What I gleaned about the stories: Human senses do a poor job of rendering the shifting complexity of reality, so take a map if you go to the corner shop to buy milk, just in case.
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Note: This is a short story collection, so the rules are slightly different from standard Immerse or Die: instead of reading on every time I lose immersion, I stop reading that story and move onto the next one. As usual, I stop reading after the third WTF.
Analysis: The introduction opens with: This book is a collection of short stories or ‘flash fiction’,… As it was the first sentence of the book – apart from publishing boilerplate – I had no basis to judge the author’s style, so the quotation marks confused me: were they an attempt to invert the meaning, to suggest the stories weren’t actually flash fiction; were they an indication that the author had decided to flag words they considered neologisms.
After coming to a halt, I realized that, in addition to the punctuation harming rather than aiding effortless reading, all of the reasons I could think of for doing it would either be invasive or arch.
Having hit a double issue on the first sentence, I moved on.
Analysis: Toward the bottom of the first page of the first story I hit: It’s frustrating when you’re trying to get to the grocery store, but make a wrong turn, and then you come to a dead end. As the second clause reuses the you from the first clause, the you in the third broke the rhythm.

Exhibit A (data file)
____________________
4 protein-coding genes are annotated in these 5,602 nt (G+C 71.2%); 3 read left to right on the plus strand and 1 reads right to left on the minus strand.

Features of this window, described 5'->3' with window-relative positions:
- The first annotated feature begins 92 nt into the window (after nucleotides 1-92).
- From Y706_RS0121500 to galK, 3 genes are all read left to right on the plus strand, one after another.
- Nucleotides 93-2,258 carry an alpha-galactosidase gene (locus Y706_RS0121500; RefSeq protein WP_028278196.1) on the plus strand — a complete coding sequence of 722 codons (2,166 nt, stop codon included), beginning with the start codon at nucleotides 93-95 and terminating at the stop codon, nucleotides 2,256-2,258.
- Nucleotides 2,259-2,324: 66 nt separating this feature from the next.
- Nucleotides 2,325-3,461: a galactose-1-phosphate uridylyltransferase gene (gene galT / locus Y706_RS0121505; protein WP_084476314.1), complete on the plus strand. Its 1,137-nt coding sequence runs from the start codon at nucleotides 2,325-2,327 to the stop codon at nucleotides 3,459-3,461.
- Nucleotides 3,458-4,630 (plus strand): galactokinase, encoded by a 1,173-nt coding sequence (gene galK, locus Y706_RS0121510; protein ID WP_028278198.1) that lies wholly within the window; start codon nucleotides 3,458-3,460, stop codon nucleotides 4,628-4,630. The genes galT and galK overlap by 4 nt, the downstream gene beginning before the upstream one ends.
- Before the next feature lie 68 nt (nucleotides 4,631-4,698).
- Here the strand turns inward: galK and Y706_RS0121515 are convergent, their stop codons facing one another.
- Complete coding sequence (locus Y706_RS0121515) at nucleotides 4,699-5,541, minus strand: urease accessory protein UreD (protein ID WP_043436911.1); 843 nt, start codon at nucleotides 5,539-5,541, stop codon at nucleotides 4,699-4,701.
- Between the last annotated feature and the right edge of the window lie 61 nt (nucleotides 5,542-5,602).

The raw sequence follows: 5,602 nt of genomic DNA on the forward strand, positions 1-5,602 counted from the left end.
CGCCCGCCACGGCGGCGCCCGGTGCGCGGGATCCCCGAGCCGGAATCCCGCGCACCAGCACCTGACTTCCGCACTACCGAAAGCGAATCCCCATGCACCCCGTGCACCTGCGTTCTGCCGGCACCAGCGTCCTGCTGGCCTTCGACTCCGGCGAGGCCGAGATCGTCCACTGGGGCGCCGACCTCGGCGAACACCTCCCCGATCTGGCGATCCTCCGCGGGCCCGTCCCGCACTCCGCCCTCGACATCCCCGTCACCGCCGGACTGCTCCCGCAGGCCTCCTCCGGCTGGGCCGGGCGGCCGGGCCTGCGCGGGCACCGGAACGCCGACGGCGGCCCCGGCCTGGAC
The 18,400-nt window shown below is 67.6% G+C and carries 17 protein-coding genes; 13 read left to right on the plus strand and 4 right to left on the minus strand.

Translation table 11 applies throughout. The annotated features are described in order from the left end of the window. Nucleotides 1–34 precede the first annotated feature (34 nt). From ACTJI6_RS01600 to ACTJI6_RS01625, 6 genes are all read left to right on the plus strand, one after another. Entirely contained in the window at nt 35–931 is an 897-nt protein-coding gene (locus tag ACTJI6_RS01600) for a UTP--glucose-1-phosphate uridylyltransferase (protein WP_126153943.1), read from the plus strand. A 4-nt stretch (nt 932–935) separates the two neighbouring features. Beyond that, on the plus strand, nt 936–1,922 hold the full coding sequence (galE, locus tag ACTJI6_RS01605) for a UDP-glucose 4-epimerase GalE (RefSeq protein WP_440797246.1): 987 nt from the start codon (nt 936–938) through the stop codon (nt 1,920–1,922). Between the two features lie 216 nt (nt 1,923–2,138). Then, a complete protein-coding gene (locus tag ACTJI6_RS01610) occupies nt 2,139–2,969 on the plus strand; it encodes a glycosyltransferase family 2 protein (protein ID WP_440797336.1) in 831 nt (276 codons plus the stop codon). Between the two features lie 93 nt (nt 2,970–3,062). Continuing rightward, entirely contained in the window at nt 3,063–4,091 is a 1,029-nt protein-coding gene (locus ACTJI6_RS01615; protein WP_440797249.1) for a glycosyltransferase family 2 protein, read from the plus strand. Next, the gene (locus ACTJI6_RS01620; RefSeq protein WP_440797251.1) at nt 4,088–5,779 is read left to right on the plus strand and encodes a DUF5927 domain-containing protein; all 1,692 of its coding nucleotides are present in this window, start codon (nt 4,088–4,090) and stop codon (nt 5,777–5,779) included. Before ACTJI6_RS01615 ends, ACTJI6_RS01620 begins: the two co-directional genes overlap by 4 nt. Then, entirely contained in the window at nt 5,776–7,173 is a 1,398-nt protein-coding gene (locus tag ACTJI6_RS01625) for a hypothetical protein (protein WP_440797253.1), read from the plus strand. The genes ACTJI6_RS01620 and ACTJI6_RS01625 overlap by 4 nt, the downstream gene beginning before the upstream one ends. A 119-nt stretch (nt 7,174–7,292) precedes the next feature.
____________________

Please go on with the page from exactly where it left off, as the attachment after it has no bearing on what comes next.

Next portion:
After rereading the sentence looking for a reason for breaking the pattern, I started wondering if adding you to the second clause or removing it from the third would work better, or if there was nothing in it.
Reeling myself back from nuances of rhetoric, I moved on.
Analysis: The first lines of the first two stories are: I’m from Labyrinth and It smelled red. As soon as I read each of them, I wanted to know more. Neither of them is long or complex. In fact the brevity works in their favor; the snippet of information provokes questions without giving any answers, so the only solution is to read on.
Analysis: The second story opens with the narrator going to a window and lifting a slat. This mention of slat was the first evidence of there being a blind over the window, so – while blinds aren’t uncommon – my image of the window was still in a nebulous state that included open or closed, curtains or blind, glass or not. Therefore, I stumbled over whether the window was louvered or had a blind over it.
This might not have thrown me completely; however, the narrator’s actions were described in a series of unbalanced clauses which tipped me over the edge.
Intending to come back to the collection when it didn’t matter whether I lost immersion, I pulled the plug.
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